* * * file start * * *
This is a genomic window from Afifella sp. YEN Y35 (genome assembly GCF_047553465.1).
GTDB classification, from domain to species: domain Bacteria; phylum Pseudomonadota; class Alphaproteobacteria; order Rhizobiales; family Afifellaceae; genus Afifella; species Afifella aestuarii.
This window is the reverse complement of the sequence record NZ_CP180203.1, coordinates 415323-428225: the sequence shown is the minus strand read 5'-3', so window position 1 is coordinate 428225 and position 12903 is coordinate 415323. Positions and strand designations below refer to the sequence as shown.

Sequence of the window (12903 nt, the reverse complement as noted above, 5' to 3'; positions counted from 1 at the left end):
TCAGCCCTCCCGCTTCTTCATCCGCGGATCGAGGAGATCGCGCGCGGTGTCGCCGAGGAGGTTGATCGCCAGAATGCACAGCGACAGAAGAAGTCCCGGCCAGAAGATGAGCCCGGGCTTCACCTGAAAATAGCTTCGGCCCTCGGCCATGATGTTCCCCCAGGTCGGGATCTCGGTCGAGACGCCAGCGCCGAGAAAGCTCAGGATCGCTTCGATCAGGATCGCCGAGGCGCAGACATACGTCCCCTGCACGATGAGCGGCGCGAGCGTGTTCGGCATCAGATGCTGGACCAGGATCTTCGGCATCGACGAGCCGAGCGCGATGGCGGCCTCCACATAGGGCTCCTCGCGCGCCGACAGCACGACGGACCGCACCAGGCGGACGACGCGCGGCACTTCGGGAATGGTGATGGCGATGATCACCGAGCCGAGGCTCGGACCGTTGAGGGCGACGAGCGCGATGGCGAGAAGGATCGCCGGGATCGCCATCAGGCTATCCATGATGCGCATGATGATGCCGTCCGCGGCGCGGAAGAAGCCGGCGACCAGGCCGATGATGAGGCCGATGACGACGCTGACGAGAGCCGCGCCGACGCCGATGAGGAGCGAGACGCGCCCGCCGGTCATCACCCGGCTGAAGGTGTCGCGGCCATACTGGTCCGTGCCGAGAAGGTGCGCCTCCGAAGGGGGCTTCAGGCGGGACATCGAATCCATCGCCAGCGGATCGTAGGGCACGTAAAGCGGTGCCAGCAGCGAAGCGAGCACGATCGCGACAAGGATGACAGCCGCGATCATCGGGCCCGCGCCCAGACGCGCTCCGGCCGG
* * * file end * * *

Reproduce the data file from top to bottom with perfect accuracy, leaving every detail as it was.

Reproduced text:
This is a genomic window from Afifella sp. YEN Y35 (genome assembly GCF_047553465.1).
GTDB classification, from domain to species: domain Bacteria; phylum Pseudomonadota; class Alphaproteobacteria; order Rhizobiales; family Afifellaceae; genus Afifella; species Afifella aestuarii.
This window is the reverse complement of the sequence record NZ_CP180203.1, coordinates 415323-428225: the sequence shown is the minus strand read 5'-3', so window position 1 is coordinate 428225 and position 12903 is coordinate 415323. Positions and strand designations below refer to the sequence as shown.

Sequence of the window (12903 nt, the reverse complement as noted above, 5' to 3'; positions counted from 1 at the left end):
TCAGCCCTCCCGCTTCTTCATCCGCGGATCGAGGAGATCGCGCGCGGTGTCGCCGAGGAGGTTGATCGCCAGAATGCACAGCGACAGAAGAAGTCCCGGCCAGAAGATGAGCCCGGGCTTCACCTGAAAATAGCTTCGGCCCTCGGCCATGATGTTCCCCCAGGTCGGGATCTCGGTCGAGACGCCAGCGCCGAGAAAGCTCAGGATCGCTTCGATCAGGATCGCCGAGGCGCAGACATACGTCCCCTGCACGATGAGCGGCGCGAGCGTGTTCGGCATCAGATGCTGGACCAGGATCTTCGGCATCGACGAGCCGAGCGCGATGGCGGCCTCCACATAGGGCTCCTCGCGCGCCGACAGCACGACGGACCGCACCAGGCGGACGACGCGCGGCACTTCGGGAATGGTGATGGCGATGATCACCGAGCCGAGGCTCGGACCGTTGAGGGCGACGAGCGCGATGGCGAGAAGGATCGCCGGGATCGCCATCAGGCTATCCATGATGCGCATGATGATGCCGTCCGCGGCGCGGAAGAAGCCGGCGACCAGGCCGATGATGAGGCCGATGACGACGCTGACGAGAGCCGCGCCGACGCCGATGAGGAGCGAGACGCGCCCGCCGGTCATCACCCGGCTGAAGGTGTCGCGGCCATACTGGTCCGTGCCGAGAAGGTGCGCCTCCGAAGGGGGCTTCAGGCGGGACATCGAATCCATCGCCAGCGGATCGTAGGGCACGTAAAGCGGTGCCAGCAGCGAAGCGAGCACGATCGCGACAAGGATGACAGCCGCGATCATCGGGCCCGCGCCCAGACGCGCTCCGGCCGG